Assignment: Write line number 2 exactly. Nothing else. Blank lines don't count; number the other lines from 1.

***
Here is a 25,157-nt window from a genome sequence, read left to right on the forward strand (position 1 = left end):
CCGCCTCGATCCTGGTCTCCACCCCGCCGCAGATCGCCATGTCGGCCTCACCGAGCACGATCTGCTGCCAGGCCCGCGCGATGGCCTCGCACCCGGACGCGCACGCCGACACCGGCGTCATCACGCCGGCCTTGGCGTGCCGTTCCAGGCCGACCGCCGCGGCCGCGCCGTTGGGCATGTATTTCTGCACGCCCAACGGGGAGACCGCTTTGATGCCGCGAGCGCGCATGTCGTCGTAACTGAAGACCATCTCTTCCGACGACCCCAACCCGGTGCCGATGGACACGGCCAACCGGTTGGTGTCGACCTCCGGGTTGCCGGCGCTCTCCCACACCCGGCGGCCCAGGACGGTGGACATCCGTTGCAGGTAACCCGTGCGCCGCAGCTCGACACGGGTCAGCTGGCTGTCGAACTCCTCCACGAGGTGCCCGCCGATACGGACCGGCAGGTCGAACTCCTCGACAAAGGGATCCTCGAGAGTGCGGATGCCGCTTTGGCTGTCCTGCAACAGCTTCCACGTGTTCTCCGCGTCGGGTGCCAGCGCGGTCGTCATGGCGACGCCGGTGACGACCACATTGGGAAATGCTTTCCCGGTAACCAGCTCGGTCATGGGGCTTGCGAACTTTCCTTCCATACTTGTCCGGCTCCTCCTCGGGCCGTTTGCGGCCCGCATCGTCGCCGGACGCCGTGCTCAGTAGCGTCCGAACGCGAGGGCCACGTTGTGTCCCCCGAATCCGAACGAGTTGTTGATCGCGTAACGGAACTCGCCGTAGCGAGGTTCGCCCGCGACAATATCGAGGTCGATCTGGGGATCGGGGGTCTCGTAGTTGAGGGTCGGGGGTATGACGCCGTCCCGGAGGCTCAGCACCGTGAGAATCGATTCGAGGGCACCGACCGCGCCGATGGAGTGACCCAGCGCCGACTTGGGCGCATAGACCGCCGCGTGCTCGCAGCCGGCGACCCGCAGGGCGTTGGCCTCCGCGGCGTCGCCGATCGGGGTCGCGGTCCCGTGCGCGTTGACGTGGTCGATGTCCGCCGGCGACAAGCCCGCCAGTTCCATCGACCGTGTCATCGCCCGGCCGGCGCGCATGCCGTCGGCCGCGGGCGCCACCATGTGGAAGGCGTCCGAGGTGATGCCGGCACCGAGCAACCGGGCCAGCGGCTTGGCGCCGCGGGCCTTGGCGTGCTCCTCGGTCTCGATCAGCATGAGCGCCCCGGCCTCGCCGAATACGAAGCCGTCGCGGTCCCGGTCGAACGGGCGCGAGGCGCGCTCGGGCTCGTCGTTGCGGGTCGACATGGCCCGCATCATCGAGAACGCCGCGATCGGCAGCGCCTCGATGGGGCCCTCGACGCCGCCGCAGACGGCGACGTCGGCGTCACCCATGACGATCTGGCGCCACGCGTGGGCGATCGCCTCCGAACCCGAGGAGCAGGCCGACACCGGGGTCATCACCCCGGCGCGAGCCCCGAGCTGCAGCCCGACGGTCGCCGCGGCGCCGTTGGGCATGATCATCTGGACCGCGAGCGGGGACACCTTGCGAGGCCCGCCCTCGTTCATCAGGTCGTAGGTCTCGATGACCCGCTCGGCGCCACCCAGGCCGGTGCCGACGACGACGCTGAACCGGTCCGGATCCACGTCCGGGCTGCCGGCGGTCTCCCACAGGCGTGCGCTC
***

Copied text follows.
CCGCCTCGATCCTGGTCTCCACCCCGCCGCAGATCGCCATGTCGGCCTCACCGAGCACGATCTGCTGCCAGGCCCGCGCGATGGCCTCGCACCCGGACGCGCACGCCGACACCGGCGTCATCACGCCGGCCTTGGCGTGCCGTTCCAGGCCGACCGCCGCGGCCGCGCCGTTGGGCATGTATTTCTGCACGCCCAACGGGGAGACCGCTTTGATGCCGCGAGCGCGCATGTCGTCGTAACTGAAGACCATCTCTTCCGACGACCCCAACCCGGTGCCGATGGACACGGCCAACCGGTTGGTGTCGACCTCCGGGTTGCCGGCGCTCTCCCACACCCGGCGGCCCAGGACGGTGGACATCCGTTGCAGGTAACCCGTGCGCCGCAGCTCGACACGGGTCAGCTGGCTGTCGAACTCCTCCACGAGGTGCCCGCCGATACGGACCGGCAGGTCGAACTCCTCGACAAAGGGATCCTCGAGAGTGCGGATGCCGCTTTGGCTGTCCTGCAACAGCTTCCACGTGTTCTCCGCGTCGGGTGCCAGCGCGGTCGTCATGGCGACGCCGGTGACGACCACATTGGGAAATGCTTTCCCGGTAACCAGCTCGGTCATGGGGCTTGCGAACTTTCCTTCCATACTTGTCCGGCTCCTCCTCGGGCCGTTTGCGGCCCGCATCGTCGCCGGACGCCGTGCTCAGTAGCGTCCGAACGCGAGGGCCACGTTGTGTCCCCCGAATCCGAACGAGTTGTTGATCGCGTAACGGAACTCGCCGTAGCGAGGTTCGCCCGCGACAATATCGAGGTCGATCTGGGGATCGGGGGTCTCGTAGTTGAGGGTCGGGGGTATGACGCCGTCCCGGAGGCTCAGCACCGTGAGAATCGATTCGAGGGCACCGACCGCGCCGATGGAGTGACCCAGCGCCGACTTGGGCGCATAGACCGCCGCGTGCTCGCAGCCGGCGACCCGCAGGGCGTTGGCCTCCGCGGCGTCGCCGATCGGGGTCGCGGTCCCGTGCGCGTTGACGTGGTCGATGTCCGCCGGCGACAAGCCCGCCAGTTCCATCGACCGTGTCATCGCCCGGCCGGCGCGCATGCCGTCGGCCGCGGGCGCCACCATGTGGAAGGCGTCCGAGGTGATGCCGGCACCGAGCAACCGGGCCAGCGGCTTGGCGCCGCGGGCCTTGGCGTGCTCCTCGGTCTCGATCAGCATGAGCGCCCCGGCCTCGCCGAATACGAAGCCGTCGCGGTCCCGGTCGAACGGGCGCGAGGCGCGCTCGGGCTCGTCGTTGCGGGTCGACATGGCCCGCATCATCGAGAACGCCGCGATCGGCAGCGCCTCGATGGGGCCCTCGACGCCGCCGCAGACGGCGACGTCGGCGTCACCCATGACGATCTGGCGCCACGCGTGGGCGATCGCCTCCGAACCCGAGGAGCAGGCCGACACCGGGGTCATCACCCCGGCGCGAGCCCCGAGCTGCAGCCCGACGGTCGCCGCGGCGCCGTTGGGCATGATCATCTGGACCGCGAGCGGGGACACCTTGCGAGGCCCGCCCTCGTTCATCAGGTCGTAGGTCTCGATGACCCGCTCGGCGCCACCCAGGCCGGTGCCGACGACGACGCTGAACCGGTCCGGATCCACGTCCGGGCTGCCGGCGGTCTCCCACAGGCGTGCGCTC